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Now comes the endgame in the long drama over the Philadelphia public schools.
This is when the speeches, the marches, the propaganda and the political jockeying recede into the background. This is when it will get real.
There are two possible scenarios: one I will call Peace, the other War.
Under the Peace scenario, the district and the Philadelphia Federation of Teachers will reach agreement on a new contract sometime in the next few days. It will be ratified by an obviously reluctant membership and the divisive issues of recent months will be resolved, probably with major concessions being made by the union.
Under the War scenario, management and labor will talk and talk all this week and reach no agreement.
The date to fix in your mind is Monday, September 9, the first day of school for the 136,000 students enrolled in district-run schools.
If agreement on a new contract is not reached before then, the ultimate fate of the schools will likely be lifted out of the hands of the familiar players – Nutter, Hite, Jordan, even Corbett – and into the hands of a more obscure group: Baer, Eakins, Todd, McCaffery, Stevens, Saylor and Castille.
Those are the last names of the seven members of the Pennsylvania Supreme Court. They will become the deciders.
I hope I am wrong, but I think the odds are against the Peace scenario.
The demands made by the district – ranging from salary and benefit cuts to major changes in work rules – have put PFT President Jerry Jordan in an untenable position. Because of the district’s financial plight, there is little room for give-and-take.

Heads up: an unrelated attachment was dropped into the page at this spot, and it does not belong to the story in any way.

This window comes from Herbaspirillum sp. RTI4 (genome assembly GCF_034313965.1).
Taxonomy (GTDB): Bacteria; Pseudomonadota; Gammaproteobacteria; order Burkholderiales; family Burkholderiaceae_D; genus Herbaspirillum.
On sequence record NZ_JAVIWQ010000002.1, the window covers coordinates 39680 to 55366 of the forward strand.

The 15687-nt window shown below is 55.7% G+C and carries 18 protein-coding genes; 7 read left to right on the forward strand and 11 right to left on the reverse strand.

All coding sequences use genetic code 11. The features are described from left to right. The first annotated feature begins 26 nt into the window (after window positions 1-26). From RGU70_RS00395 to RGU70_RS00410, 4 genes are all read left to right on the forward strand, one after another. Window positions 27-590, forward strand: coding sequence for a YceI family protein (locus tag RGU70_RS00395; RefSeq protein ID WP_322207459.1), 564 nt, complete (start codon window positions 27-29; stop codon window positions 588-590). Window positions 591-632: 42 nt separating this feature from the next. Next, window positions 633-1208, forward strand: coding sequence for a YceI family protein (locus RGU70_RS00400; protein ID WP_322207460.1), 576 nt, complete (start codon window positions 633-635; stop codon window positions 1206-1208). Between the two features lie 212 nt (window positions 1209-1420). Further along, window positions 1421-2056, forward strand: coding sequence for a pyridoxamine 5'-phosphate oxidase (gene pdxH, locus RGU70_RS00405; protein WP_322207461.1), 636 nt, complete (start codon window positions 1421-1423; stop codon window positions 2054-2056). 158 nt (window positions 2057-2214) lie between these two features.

For instance, in his contract talks with city unions, Mayor Nutter was able to offer a sweetener – modest pay raises – in exchange for givebacks on health and welfare and pension benefits.
The district cannot offer sweeteners. It has said it needs the PFT to put $103 million in the pot towards making up its $304-million deficit. It wants members to agree to a pay cut averaging 10 percent, plus begin making contributions to defray the cost of health insurance.
On top of that it wants major changes in work rules: a longer school day, a total end to school assignment by seniority, merit-based pay increases and a half dozen other items. Overall, it would mean a major shift of power from labor to management.
This is not a give-and-take offer. This is a take-and-take offer.
If Jordan presented a contract proposal that made wage-and-work rule concessions on every front his members would kill him. I mean that metaphorically — but just barely.
In recent days, we have seen the PFT president maneuver for something that would move him out of the corner he is in. He simultaneously offered to make some concessions, while slamming Mayor Nutter in a TV ad. The object, obviously, was to get Nutter to intervene and try to broker a deal. I don’t see any evidence that it worked.
Besides, what Jordan has offered in public – essentially a one-year pay freeze, plus having PFT members start contributing to their health insurance – doesn’t do enough financially.
If members began contributing 10 percent of their salaries towards their health insurance tomorrow (they currently contribute zero), it would save the district only between $10 million and $20 million, depending on which side you are talking to. This is nowhere close to the $103 million the district needs from this union.
On the other hand, a 10-percent cut in PFT members’ salaries would yield $80 million, which would make a real dent in the $103-million goal. But, Jordan has declared pay cuts out of the question. The average teacher salary is about $70,000 a year.
And so it goes.
Barring a sudden retreat by the district from its core demands, Jordan’s best hope would be to keep talking and talking and talking with the terms of the old contract still in place. It is the same rope-a-dope tactic used by the city unions for the last three years.
The district cannot let that happen. If it opens the school year September 9 under the terms of the contract which expired August 31, it will not be able to bring back the workers it laid off and it will not be able to afford the salary-and-benefit package going forward.